Activists from ACT UP LONDON showed up at the London premiere of Bohemian Rhapsody, the biopic dedicated to renowned bisexual rock star and Queen frontman, Freddie Mercury, who died of AIDS complications in 1991.
The film’s first initial trailer sparked outrage from HIV activists for its minimal display of Freddie’s sexuality, as well as the stigma he received publicly for it. Activists were also vocal about the lack of regard for Freddie’s HIV diagnoses. While the film itself did speak on the issue, filmmakers argue they were adamant about telling the real story — and in real life, Mercury himself spoke little about it.
Regardless, activists showed up to the premiere protesting the silence Bohemian Rhapsody reflects on the virus, as well as Mercury’s giant role in shedding light on the AIDS crisis.
ACT UP organizers argue that the film neglected an opportunity to speak heavily on the impact of HIV, which still effects so many lives today. They also want to bring a voice to the countless of folks who can’t afford medication — the kind which was unavailable at the time Mercury passed away.
Eighteen-year-old Kenza Simon says she’s “involved in Act Up London because it is very important for me to fight for our rights. As an LGBT woman who was born in a century where AIDS medicine is more accessible for people, I feel lucky but I realize that we still have a lot to do even in 2018. Our aims changed, AIDS not. This is the reason why I want to be dedicated to this struggle. Activism change the world, let’s do this.”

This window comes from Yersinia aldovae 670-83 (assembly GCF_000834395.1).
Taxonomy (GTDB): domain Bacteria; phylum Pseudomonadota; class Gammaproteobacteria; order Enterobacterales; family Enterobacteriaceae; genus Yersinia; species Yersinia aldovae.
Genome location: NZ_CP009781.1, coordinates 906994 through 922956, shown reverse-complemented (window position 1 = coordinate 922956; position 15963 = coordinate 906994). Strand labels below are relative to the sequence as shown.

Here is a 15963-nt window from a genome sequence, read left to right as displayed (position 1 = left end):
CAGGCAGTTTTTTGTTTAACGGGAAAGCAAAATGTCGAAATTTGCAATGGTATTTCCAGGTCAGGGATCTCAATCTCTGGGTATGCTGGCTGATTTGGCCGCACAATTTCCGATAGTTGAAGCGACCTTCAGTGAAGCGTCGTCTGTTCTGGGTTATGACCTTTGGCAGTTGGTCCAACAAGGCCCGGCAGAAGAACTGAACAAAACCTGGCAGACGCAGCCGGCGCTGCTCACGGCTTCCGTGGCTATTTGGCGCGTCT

“Queen was the soundtrack of my childhood,” Hywel ap Dafydd of ACT UP LONDON said in a press release. “Freddie died when I was 12, it was the first time I heard of AIDS and HIV. I’ve been living with HIV for the past eight years thanks to medication that came too late to safe Freddie and the millions of people who died because of AIDS. There’s a drug called PrEP which stops people from catching HIV but the NHS rations it so not everyone who needs it can get it. It’s disgraceful that the NHS denies people this opportunity that neither I nor Freddie had.”
“Much has changed since then but our sexual health is still under pressure,” said activist Han Smith. “Due to price gouging by greedy pharmaceutical companies, our NHS rations access to new medication for Hep C and HIV while yet another sexual health service bites the dust. We want access to HIV and Hep C drugs for all. We want stigma education for all. We want sexual health clinics for all. We want it all and we want it now.”
In an effort to highlight the need for access to proper healthcare, ACT UP activists chanted new lyrics to Mercury's song "Don’t Stop Me Now."
The new lyrics ended up being "Don’t Cut Me Now," chanting that "HIV Stigma is real life – not just fantasy." Here are the rest:
Don’t cut me now
I’m entitled to free healthcare
I don’t pay at all.
Don’t cut me now
If I wanted U.S. healthcare
I’d give Branson a call.
Don’t cut me now – ’cause we’re having a shit time